If you believe that there is a risk of litigation/ lawsuits with respect to the property you’re purchasing, then it might make sense to incorporate to provide limited liability protection. This means that the shareholders of the corporation can only lose up to the amount of their investment thereby protecting your personal assets. It might also be possible to replace the limited liability protection of a corporation with liability insurance if you decide to buy it personally.
4. ARE THERE ANY OBSTACLES TO SELLING THE RENTAL PROPERTY TO THE CORPORATION?
Before incorporating, it is important to verify with the seller and your bank if there are any restrictions about selling the property to a corporation. Some properties may only be sold to individuals. Also, a bank may have different criteria with respect to the mortgage financing to an individual vs a corporation, or in many cases, a bank may require a personal guarantee from the purchaser of the property.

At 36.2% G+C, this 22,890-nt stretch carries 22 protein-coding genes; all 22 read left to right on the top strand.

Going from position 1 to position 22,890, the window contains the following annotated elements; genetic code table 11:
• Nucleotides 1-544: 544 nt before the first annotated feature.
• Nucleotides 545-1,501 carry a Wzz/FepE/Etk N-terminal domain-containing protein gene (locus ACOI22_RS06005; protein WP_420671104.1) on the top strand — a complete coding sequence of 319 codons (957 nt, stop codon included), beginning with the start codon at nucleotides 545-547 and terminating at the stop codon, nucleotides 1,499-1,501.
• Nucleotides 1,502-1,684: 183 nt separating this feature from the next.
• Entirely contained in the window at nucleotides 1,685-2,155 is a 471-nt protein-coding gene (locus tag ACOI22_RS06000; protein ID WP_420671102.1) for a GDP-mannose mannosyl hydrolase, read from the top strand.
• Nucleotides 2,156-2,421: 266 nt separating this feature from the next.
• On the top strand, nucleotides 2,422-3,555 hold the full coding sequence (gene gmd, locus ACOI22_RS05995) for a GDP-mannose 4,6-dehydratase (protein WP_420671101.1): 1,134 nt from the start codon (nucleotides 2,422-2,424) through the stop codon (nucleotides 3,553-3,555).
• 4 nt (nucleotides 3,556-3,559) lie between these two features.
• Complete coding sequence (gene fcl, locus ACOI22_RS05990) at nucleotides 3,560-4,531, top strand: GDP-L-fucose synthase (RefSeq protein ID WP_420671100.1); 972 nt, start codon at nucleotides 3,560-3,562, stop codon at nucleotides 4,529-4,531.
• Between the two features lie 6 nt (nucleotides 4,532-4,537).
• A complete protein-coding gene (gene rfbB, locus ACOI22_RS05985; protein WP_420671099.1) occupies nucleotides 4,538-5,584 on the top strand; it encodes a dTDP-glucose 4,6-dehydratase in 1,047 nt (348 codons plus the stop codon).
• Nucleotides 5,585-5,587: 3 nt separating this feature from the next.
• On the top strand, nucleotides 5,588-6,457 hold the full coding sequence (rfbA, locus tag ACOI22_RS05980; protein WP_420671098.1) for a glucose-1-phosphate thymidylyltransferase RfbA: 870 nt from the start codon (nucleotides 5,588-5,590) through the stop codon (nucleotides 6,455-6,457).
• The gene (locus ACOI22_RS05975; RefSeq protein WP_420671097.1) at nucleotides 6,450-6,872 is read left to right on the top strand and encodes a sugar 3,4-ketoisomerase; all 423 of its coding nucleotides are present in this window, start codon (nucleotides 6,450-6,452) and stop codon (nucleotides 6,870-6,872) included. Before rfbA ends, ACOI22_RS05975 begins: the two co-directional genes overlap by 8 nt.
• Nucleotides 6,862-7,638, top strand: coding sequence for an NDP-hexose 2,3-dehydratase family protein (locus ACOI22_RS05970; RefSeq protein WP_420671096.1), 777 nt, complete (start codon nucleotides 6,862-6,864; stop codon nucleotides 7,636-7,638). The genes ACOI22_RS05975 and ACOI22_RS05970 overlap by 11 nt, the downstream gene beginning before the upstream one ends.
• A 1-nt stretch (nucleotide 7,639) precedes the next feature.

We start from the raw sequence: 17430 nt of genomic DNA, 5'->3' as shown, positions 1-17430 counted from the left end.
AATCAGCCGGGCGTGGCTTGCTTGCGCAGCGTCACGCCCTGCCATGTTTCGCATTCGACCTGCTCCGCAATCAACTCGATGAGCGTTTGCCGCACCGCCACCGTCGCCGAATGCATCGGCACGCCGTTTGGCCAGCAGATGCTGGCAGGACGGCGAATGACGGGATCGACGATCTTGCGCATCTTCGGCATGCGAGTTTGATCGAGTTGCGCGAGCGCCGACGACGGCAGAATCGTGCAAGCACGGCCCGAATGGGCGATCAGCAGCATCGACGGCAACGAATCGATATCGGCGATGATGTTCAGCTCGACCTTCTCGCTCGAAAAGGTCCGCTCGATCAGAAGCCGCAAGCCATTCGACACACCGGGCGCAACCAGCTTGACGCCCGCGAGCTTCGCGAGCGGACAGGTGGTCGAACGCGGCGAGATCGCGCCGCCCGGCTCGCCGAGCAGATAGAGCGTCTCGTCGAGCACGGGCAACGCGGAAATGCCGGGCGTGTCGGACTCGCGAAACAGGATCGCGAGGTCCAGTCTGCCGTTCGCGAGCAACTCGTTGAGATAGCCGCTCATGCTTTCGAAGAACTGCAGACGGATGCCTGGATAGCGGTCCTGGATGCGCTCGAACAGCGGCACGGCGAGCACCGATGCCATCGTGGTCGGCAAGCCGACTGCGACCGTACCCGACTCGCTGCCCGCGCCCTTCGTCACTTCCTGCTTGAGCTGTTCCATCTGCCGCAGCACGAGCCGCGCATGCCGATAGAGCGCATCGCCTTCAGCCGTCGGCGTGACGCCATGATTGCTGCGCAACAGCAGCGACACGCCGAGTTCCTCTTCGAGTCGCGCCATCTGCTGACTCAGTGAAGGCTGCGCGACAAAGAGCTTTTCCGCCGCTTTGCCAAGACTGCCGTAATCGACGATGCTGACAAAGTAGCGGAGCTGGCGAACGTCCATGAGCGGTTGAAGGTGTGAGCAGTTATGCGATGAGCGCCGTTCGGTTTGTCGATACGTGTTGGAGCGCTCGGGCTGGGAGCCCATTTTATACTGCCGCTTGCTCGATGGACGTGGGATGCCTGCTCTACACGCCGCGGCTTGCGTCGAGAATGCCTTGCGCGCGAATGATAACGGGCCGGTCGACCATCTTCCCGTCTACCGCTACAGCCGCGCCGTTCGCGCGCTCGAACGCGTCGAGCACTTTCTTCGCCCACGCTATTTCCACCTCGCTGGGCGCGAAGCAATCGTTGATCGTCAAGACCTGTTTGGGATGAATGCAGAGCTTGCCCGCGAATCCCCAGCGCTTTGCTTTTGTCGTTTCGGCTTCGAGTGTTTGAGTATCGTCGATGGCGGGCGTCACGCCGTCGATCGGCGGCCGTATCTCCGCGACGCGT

5. ARE THE COSTS OF INCORPORATION AND ONGOING ADMINISTRATIVE COSTS WORTH THE INVESTMENT?
There are one-time costs involved with setting up a corporation. There are several online incorporation services that can be used or you can get a lawyer to set it up. To save costs you can also do it yourself but it is important to make sure that it is done correctly. More information is available at Industry Canada for a federal corporation or if you are registering the corporation in Quebec or another province, you would want to go to the provincial website for details on how this is done and the various fees involved.
Once you have set up a corporation, you are required to prepare a corporate tax return on an annual basis for which an external accountant is recommended. The fees for a corporate tax return can be anywhere from $750 to $3000 per year depending on the accountant and the services that you require. Additionally, if your rental property is profitable and you want to withdraw funds from the corporation as a dividend, there are additional administrative requirements as T5 slips have to be prepared. Finally, if the property purchased is a commercial property (where a corporation is usually recommended) you are required to charge sales taxes (GST/HST and QST) for which there is additional reporting.
Regardless of whether you are incorporated or not, you want to make sure that account for the revenue and expenses of the rental property and properly report them on your tax return. Accounting for a corporation can be a little more complicated and should be discussed with your corporate accountant.